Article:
What has emotional intelligence got to do with it: The moderating role of EI on the relationships between workplace incivility and mental health?

Leanne Carter, Jennifer Loh

Research output: Contribution to journalArticle

3 Citations (Scopus)

Abstract

Workplace incivility (WI) has detrimental consequences on victims and has been linked positively to depression, anxiety and stress. However, emotional intelligence (EI) which involves the ability to manage one's and other's emotions has been positively associated with lower symptoms of depression, anxiety, and stress; suggesting that EI may act as a buffer against stressors. Therefore, the present study tested a model which proposed that EI would moderate the relationships between WI and depression, between WI and anxiety, as well as between WI and stress. Data was collected using an online survey from 184 Australian adult workers. Results indicated that EI moderated the relationships between WI and depression and between WI and stress. Although a main effect was found between WI and anxiety, EI did not significantly moderated the relationship between WI and anxiety. Implications and future directions were discussed.

Original languageEnglish
Pages (from-to)41-58
Number of pages18
JournalInternational Journal of Work Organisation and Emotion
Volume8
Issue number1
DOIs
Publication statusPublished - 2017
Externally publishedYes

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Mental health
Work place
Incivility
Emotional intelligence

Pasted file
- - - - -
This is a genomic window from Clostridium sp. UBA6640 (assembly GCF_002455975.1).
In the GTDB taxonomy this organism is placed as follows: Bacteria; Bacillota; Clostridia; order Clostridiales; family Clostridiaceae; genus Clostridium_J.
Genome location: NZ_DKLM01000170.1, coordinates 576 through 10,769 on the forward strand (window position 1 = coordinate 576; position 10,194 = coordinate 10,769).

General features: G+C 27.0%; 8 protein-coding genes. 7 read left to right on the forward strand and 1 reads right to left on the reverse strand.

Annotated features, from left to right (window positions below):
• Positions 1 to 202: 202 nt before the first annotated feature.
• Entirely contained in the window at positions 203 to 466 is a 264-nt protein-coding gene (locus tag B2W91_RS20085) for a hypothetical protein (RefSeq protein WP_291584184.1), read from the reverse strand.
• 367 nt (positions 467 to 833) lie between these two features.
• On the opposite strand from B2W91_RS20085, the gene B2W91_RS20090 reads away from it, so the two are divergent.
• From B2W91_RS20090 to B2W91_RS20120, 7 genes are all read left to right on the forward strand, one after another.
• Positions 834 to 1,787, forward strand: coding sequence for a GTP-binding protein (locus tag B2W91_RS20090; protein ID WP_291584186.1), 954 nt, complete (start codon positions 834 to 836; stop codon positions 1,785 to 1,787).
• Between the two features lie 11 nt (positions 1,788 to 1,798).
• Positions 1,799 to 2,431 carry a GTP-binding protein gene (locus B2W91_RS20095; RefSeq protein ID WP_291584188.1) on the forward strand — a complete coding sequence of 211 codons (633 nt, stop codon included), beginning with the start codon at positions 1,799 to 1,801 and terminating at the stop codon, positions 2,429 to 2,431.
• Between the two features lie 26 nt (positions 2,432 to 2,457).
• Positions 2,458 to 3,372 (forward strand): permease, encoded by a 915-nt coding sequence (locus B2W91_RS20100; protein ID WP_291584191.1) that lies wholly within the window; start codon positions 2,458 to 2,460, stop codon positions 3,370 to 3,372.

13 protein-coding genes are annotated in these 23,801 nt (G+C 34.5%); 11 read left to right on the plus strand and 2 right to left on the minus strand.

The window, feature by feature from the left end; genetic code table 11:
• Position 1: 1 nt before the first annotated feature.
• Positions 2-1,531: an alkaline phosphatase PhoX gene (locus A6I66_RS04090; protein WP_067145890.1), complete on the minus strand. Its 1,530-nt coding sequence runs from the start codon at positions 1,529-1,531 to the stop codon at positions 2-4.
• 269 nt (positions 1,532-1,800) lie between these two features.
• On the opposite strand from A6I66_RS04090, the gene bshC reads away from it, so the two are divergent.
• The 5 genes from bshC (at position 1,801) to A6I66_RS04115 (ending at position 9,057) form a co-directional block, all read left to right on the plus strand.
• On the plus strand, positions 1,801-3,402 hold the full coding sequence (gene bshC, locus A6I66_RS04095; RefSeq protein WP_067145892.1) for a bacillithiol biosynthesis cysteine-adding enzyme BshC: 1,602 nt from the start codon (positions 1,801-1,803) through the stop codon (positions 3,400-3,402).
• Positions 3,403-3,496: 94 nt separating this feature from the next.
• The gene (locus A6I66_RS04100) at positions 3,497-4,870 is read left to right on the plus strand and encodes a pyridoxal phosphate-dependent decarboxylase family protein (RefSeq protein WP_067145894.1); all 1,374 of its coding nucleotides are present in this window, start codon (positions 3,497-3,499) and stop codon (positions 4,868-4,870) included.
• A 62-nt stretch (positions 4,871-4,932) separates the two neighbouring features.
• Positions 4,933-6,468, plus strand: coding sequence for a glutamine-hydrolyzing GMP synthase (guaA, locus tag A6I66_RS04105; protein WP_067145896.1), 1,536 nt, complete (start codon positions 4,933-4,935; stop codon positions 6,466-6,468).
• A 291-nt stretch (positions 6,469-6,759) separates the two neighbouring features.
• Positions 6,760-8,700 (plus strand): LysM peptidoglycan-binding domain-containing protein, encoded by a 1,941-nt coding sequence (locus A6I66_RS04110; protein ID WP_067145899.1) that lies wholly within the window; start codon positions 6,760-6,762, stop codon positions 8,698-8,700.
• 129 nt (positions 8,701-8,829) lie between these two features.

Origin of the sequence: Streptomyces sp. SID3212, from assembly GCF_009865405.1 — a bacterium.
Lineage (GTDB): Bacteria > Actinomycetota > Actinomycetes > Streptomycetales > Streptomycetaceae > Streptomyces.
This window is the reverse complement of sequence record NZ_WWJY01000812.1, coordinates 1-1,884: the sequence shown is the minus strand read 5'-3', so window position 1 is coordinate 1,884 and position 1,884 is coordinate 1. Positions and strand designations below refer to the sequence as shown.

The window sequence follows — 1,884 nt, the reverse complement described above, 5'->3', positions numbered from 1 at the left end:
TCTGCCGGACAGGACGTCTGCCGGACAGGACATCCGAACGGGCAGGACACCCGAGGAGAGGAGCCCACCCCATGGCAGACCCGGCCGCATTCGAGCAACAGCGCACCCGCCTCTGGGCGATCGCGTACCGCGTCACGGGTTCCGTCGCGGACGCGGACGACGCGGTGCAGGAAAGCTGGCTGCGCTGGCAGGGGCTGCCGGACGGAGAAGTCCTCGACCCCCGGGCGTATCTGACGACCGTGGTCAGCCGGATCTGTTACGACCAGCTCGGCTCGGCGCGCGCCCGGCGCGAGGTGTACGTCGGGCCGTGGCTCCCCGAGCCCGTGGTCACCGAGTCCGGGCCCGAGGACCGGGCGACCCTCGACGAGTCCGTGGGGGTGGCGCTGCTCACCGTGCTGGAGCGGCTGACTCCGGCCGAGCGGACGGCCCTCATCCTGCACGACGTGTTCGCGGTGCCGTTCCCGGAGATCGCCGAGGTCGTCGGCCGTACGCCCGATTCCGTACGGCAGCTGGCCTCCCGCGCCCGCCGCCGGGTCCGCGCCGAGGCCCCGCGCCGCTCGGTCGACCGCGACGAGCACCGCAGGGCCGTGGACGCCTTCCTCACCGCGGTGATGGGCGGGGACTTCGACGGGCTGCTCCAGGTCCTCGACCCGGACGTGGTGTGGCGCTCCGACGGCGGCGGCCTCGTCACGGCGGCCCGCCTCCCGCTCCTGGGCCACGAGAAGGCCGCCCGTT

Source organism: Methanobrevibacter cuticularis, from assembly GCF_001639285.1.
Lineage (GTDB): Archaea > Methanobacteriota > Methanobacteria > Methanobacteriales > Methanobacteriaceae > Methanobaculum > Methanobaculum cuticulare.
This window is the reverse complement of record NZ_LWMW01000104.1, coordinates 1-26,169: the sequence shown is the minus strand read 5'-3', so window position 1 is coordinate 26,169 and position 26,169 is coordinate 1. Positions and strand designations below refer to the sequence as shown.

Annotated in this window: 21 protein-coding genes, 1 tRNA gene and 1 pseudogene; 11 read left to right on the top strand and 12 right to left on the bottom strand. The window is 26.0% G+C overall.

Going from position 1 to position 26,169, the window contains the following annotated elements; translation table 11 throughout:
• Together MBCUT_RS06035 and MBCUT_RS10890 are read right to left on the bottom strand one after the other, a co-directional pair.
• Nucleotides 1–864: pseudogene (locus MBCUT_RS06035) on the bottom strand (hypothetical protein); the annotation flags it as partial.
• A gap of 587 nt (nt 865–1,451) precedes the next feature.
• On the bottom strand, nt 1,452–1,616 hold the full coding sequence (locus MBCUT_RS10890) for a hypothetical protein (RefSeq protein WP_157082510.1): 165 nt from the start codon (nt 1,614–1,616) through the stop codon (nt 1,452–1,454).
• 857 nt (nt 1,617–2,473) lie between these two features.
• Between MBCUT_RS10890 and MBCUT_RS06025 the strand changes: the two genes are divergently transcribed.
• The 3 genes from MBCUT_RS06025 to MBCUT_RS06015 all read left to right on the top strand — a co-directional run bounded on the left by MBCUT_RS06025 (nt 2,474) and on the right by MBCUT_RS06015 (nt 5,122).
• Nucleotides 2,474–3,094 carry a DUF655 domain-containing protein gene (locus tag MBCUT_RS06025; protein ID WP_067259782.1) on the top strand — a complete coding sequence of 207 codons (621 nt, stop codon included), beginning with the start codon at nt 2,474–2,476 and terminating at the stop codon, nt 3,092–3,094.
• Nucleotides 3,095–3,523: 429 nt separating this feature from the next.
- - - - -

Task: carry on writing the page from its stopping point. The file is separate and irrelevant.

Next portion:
Anxiety
Emotion
Online survey
Workers
Stressors
Future directions
Buffer

Cite this

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abstract = "Workplace incivility (WI) has detrimental consequences on victims and has been linked positively to depression, anxiety and stress. However, emotional intelligence (EI) which involves the ability to manage one's and other's emotions has been positively associated with lower symptoms of depression, anxiety, and stress; suggesting that EI may act as a buffer against stressors. Therefore, the present study tested a model which proposed that EI would moderate the relationships between WI and depression, between WI and anxiety, as well as between WI and stress. Data was collected using an online survey from 184 Australian adult workers. Results indicated that EI moderated the relationships between WI and depression and between WI and stress. Although a main effect was found between WI and anxiety, EI did not significantly moderated the relationship between WI and anxiety. Implications and future directions were discussed.",
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